Home Background

The need to have information on nature conservation geo-referenced and available at the EU level has grown in recent years due to a trend by European park authorities to develop management rules that respect the natural boundaries rather than the administrative ones, which often implies an international approach, as well as the establishment of Natura 2000 Network as per the "Habitats" and "Birds" Directives (92/43/EEC and 79/409/EEC respectively).

Moreover, the multi-disciplinary approach to environmental issues, as required for instance by the Environmental Assessment procedures of projects and infrastructures, implies the management of seamless geo-information in the different application fields. An example is given by the "assessment of implications" that, according to Art. 6 of the Habitats Directive must be carried out to evaluate short-term and long-term impacts of a project (e.g. a railway) on a protected site through detailed studies which, in most cases, require the comparison of different datasets such as protected sites boundaries, habitats, species distribution, water bodies and designed railway.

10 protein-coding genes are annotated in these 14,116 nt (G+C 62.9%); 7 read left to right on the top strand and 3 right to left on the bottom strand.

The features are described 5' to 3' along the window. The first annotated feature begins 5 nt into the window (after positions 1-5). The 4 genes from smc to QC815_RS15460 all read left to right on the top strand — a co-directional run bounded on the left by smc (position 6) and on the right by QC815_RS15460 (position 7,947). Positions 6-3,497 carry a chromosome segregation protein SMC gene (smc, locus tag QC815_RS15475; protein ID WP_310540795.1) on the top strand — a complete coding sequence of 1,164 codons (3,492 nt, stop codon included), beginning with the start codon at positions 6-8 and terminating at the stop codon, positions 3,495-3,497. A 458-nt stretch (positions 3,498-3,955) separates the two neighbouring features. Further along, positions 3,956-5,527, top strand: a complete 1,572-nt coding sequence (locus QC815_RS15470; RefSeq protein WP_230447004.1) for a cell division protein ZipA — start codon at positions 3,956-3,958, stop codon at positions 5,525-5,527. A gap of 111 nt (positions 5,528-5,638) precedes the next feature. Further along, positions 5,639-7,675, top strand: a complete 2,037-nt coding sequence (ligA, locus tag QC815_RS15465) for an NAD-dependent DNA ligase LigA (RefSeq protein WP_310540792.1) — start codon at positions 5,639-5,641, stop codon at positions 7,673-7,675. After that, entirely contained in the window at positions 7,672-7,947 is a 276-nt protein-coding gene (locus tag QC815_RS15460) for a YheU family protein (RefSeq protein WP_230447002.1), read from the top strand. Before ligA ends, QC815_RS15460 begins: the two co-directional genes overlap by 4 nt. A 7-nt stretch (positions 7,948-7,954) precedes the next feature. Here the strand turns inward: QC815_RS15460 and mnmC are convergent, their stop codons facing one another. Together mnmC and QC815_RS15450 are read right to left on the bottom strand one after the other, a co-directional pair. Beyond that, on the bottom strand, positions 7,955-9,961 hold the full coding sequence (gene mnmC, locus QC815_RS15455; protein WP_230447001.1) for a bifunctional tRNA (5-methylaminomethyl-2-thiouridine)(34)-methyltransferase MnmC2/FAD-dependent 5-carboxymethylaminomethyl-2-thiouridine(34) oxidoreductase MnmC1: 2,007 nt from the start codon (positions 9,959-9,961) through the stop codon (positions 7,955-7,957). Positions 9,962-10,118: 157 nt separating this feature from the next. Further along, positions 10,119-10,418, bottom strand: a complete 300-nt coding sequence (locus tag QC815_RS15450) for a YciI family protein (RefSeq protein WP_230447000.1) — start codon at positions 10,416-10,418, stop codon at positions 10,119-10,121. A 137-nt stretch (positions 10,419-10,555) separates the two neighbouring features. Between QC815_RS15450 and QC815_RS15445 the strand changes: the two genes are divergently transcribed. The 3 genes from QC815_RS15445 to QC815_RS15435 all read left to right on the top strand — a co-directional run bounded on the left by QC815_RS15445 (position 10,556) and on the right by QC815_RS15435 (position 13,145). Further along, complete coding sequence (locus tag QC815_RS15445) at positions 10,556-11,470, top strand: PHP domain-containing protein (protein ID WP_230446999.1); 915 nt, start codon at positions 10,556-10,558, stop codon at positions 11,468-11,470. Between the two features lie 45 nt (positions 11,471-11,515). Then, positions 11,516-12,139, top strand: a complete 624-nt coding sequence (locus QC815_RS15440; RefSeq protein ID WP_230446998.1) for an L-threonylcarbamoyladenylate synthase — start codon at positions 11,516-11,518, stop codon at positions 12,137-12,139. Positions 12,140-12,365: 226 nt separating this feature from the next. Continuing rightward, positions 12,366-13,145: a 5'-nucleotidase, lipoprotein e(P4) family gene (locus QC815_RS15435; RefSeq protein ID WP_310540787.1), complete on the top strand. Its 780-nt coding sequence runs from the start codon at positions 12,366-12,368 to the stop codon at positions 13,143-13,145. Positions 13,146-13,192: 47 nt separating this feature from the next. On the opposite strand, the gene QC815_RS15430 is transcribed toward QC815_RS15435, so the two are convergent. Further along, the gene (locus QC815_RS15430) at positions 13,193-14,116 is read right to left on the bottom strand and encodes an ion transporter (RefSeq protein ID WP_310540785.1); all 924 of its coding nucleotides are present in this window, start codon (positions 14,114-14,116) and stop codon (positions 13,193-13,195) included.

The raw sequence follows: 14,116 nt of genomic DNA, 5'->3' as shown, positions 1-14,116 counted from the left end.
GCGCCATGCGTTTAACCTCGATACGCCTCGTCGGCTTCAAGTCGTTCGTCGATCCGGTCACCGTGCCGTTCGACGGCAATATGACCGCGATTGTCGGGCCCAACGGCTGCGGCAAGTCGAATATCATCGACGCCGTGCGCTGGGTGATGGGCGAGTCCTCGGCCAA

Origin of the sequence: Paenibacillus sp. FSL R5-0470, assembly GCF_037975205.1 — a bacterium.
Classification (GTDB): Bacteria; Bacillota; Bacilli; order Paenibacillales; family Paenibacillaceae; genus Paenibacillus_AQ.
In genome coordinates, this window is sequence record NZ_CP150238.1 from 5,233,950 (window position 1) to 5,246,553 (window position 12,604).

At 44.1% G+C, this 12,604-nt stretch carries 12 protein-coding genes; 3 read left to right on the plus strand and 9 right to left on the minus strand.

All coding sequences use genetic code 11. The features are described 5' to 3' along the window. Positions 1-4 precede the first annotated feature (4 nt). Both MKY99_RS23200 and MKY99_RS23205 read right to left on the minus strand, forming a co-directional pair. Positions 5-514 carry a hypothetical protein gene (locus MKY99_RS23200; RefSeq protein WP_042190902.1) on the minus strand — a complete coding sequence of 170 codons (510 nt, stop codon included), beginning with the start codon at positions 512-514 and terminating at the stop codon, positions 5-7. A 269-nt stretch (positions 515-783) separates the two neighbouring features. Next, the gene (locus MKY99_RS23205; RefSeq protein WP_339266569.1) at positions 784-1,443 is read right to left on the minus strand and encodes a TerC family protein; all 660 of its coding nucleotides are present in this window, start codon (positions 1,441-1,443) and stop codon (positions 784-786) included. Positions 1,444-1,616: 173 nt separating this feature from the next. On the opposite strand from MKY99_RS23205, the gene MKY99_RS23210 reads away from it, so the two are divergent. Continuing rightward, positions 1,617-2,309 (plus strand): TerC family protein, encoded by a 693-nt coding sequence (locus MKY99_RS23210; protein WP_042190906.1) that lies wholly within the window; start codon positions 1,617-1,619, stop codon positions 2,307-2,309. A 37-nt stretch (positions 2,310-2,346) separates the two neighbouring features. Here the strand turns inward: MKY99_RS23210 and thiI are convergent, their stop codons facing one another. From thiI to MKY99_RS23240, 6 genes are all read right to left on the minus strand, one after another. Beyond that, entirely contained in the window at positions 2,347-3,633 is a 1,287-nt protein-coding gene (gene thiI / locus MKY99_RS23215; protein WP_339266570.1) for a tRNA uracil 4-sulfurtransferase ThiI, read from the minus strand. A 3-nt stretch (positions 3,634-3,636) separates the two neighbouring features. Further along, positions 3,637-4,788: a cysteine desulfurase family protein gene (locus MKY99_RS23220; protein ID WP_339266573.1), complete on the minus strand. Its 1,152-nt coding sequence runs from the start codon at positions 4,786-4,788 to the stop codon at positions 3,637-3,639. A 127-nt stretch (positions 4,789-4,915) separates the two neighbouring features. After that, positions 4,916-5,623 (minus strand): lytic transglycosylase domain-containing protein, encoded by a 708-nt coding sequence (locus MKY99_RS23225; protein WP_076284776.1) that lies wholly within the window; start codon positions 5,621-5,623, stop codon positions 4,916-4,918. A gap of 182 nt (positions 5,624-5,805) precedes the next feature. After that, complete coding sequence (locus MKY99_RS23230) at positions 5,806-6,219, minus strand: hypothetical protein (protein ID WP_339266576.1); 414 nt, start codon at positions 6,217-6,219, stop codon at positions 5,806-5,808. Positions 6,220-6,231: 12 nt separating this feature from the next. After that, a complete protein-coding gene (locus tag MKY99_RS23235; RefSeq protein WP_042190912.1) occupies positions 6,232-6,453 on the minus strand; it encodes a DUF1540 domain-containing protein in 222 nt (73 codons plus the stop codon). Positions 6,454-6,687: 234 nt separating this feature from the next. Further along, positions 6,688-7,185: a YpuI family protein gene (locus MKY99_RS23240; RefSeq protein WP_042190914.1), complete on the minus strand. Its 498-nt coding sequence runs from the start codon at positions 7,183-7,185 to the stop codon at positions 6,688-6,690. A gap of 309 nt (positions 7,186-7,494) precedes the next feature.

In such a context, Public Administrations and Park Authorities in Europe have plenty of data and databases created for management needs at local, regional or national level that, for the reasons above, should be made available and re-usable at the EU level through the use of common standards and interoperable services.